• To remove lime rings, brush with a toothbrush and toothpaste.
  • Use a pumice stone to remove hard water stains in toilet.
  • Use a pool bleach tablet in toilet tank to rid hard water stains.

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  • Use short toilet paper rolls in the employee restroom rather than throwing them away.
  • Rolls should always be left wrapped or they will become soggy and unsanitary in the humid bathroom area.
  • Folding the paper to a "V" makes a good guest impression and makes the paper easier for the guest to use.

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  • If towels are not coming out 100% clean, it could be the detergent, the washer water level, the water temperature is too low, or the washer is being over-stuffed.
  • Towels often have a gray color when too much fabric softener is being used in a hard-water area. The aluminum in the softener reacts with the cotton and the water to make the gray color so try cutting down the softener. It is also possible that the water is highly chlorinated, which is okay until you add bleach. Use a non-chlorinated whitener instead.
  • Many make-up stains on towels and sheets can be removed with facial soap. Collect the soap bars after the guests have used them and soak the stained towels in a tub/sink with the bars and hot water. Very cost-effective!
  • Deodorant soap is good at getting out blood stains.
  • Ink marks can be removed from linen by using rubbing alcohol or hair spray then washing.
  • Use tennis balls or sneakers in the dryer with pillows to make them fluffier.

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  • If the rack pulls out of the wall, it should be screwed back into the same hole again to keep the wall from being damaged and falling apart. Soak a cotton ball in wood glue, push it in the hole where the screw fell out, let dry completely, then screw the rack back into the hole again. The cotton fibers will wrap around the screw and hold it firmly in place.
  • See above under fixtures regarding painting of towel racks.

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  • For heavily stained tubs, a mixture of peroxide and cream of tartar, in a paste can be used. Scrub vigorously with a small brush then rinse thoroughly. If the stain persists, spread the above mixture over stains and apply a drop or two of ammonia. Allow to set for two hours before scrubbing then rinse thoroughly. (Use on white tubs only).
  • Light tub stains can often be removed by rubbing with lemon juice.
  • For dark stains, especially rust, rub with a paste of borax and lemon juice.
  • To brighten up a tub or tile that has yellowed, rub with a solution of salt and turpentine.
  • New tub grout, after it has dried completely, can be sealed with Thompson’s Water Seal to eliminate mildew growth and buildup.
  • To remove existing mildew in the tub area use a baking soda/water solution or one part bleach to one part water solution. Spray the area, let soak, and then wipe down.
  • Reduce mildew growth in the tub area by centering the shower curtain on the rod leaving both ends open for air to circulate.
  • Severe stains on porcelain can be removed with a pumice stone. This will also remove rust and some hard water stains. Or try "Pumice Blue", a mix of pumice and detergent.
  • To eliminate soap film on shower walls, spray with a solution of vinegar and water then dry thoroughly.
  • To prevent the appearance of drip marks on bath tile and fiberglass enclosures, clean from the bottom up rather than the top down.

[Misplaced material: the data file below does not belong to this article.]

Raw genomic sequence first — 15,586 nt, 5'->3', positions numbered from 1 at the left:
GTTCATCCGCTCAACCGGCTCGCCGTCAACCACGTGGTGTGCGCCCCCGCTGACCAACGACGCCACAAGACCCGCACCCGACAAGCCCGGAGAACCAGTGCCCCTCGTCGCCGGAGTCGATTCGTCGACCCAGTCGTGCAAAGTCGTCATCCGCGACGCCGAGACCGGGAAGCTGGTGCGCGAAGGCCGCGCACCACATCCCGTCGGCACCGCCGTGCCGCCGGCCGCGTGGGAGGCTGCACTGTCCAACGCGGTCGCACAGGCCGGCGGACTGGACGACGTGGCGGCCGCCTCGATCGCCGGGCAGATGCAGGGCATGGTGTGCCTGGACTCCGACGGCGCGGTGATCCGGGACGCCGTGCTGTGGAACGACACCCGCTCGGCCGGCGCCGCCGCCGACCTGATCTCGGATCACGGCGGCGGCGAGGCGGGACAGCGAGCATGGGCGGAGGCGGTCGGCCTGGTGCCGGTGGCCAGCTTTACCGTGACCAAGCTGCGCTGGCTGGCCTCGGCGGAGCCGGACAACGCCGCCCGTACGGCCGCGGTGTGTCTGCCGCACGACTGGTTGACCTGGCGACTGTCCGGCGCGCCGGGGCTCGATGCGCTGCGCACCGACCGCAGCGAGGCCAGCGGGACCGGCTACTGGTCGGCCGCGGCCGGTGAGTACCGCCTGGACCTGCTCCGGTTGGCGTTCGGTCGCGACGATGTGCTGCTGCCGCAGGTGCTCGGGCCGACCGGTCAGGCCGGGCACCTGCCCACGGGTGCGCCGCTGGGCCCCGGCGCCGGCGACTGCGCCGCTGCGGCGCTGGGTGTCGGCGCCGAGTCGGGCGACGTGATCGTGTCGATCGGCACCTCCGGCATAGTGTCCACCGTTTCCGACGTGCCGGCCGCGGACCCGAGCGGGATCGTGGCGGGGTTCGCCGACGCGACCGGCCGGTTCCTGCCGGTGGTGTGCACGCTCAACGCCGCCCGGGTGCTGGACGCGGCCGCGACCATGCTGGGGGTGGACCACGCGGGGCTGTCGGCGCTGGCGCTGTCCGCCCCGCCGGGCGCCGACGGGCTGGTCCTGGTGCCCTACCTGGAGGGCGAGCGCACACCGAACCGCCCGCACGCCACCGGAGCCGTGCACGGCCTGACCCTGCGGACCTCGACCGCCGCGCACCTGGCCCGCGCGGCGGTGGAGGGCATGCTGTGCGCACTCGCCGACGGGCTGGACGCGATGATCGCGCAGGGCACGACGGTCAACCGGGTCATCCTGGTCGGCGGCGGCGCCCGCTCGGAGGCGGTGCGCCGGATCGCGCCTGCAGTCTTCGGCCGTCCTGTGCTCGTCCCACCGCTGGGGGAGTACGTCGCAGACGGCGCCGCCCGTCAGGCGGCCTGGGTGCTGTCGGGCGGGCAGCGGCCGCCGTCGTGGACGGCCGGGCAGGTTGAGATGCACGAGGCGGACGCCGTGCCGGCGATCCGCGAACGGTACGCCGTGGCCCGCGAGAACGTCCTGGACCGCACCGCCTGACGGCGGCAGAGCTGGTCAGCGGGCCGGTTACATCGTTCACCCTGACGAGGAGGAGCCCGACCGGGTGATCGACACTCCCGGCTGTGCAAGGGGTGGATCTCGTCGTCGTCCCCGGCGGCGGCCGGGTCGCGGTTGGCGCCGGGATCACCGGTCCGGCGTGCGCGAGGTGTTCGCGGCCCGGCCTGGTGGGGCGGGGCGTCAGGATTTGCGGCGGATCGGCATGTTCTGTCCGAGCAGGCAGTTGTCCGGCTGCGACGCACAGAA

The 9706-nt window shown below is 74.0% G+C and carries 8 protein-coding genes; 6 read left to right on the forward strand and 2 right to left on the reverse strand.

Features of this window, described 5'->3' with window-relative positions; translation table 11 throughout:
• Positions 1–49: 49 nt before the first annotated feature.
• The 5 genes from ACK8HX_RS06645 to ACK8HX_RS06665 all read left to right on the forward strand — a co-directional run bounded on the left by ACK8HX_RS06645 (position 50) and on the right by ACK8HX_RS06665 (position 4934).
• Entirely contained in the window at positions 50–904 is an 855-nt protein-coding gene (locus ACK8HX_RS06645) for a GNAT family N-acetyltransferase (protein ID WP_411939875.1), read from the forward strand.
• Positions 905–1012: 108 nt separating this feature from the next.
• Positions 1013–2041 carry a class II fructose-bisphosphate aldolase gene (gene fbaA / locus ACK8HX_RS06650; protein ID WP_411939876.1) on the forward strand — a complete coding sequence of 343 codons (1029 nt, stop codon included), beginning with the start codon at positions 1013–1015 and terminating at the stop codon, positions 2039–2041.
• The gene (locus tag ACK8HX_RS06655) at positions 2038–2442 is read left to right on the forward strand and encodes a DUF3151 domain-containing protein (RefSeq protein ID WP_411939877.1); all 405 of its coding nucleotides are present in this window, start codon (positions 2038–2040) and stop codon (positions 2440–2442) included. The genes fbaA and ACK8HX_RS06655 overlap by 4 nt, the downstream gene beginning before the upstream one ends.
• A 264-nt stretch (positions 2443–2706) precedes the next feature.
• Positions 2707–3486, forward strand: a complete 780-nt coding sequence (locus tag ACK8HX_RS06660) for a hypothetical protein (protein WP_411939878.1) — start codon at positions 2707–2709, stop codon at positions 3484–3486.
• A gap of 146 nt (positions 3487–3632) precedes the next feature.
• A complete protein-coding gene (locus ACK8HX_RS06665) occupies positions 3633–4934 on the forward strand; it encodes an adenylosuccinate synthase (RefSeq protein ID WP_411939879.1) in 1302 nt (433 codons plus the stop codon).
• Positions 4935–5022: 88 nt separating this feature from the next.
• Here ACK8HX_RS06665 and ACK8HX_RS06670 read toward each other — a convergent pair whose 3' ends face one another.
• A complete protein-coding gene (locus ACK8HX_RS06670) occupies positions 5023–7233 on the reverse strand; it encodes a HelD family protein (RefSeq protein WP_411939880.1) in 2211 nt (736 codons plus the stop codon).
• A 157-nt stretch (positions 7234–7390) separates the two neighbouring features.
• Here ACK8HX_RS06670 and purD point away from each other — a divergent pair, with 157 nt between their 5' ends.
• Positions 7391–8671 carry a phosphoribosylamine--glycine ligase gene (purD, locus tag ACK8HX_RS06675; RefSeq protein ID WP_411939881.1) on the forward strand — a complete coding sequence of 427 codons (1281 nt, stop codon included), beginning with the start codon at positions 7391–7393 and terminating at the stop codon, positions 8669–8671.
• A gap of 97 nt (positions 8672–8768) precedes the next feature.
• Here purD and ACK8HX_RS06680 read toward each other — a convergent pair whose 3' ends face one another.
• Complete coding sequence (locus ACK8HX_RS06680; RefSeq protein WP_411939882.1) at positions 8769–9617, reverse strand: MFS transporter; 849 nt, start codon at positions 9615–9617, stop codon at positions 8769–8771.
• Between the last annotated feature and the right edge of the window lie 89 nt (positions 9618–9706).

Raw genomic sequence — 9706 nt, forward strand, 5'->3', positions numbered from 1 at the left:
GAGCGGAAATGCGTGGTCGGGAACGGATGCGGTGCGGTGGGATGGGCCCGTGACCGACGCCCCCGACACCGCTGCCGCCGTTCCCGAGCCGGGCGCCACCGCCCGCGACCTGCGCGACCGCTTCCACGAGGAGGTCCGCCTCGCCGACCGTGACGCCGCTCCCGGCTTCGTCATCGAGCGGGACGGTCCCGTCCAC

• For burns in fiberglass, soaking the area in WD-40 then following with a very light sandpaper will remove the stain.
  • Use wax on tile in showers to seal off grout lines and eliminate water spots. (Do not use on tubs.)
  • For a better finish on caulking do not use your finger. A smooth finish will result from using a clean popsicle stick or the rounded end of a plastic spoon.
  • Nicked/chipped ceramic tile can be repaired with an appliance touch-up paint. It dries to a hard, glossy surface and comes in many colors.
  • Removal of non-skids and adhesives. Soak for 30 minutes in a laundry pre-wash. Use a single-edge razor blade flat against the tub for scraping. Remove any excess adhesive by spraying with aerosol lubricant/penetrant and scrubbing with a terry cloth rag.
  • To eliminate shower splatter and the problems it causes, use a shower splash guard (405210).
    • For stained tub nonskid strips, a "white-wall" tire cleaner, available from automotive stores can be used.
    • To remove nonskid mats or strips adhesive, use ZEP Citrus (113075).

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  • Vacuum cleaners can damage walls and furniture very easily. To prevent this, a two inch strip of carpet can be attached to the vacuum’s base, or a soft vacuum cover can be used.

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  • For stubborn cigarette stains on tubs and vanities, try soaking them in WD-40, Topol toothpaste, or "Jewelers’ Rouge", (available at jewelry and variety stores).
  • Some stains from hair coloring may come out with gel dishwasher detergent, (let soak). Or try a fine auto rubbing compound.
  • Many vanity tops end up with "teeth" marks from guest using them to open bottles. By installing a bottle opener in a convenient location, the marks may be prevented.
  • For more stubborn burns, WD-40 may be combined with cigarette ash then rubbed briskly after soaking.
  • 0000 steel wool can be used to rub stains and burns from most hard vanities.

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  • To quickly repair peeling wall vinyl, have each housekeeper carry a glue stick to make instant repairs. Be aware the problem can be caused by mold.

  • To prevent stains and damage on the wall above the trash cans, place the can somewhere in the room where the guest can’t play "basketball" with it from the bed.

  • Use old bars of soap on walls to remove scuffs.

  • Crayon/ink on painted walls can be removed with a cloth that has been dipped in paint thinner.

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Good to know info...
58 Super Solutions
Maintenance Warehouse Tips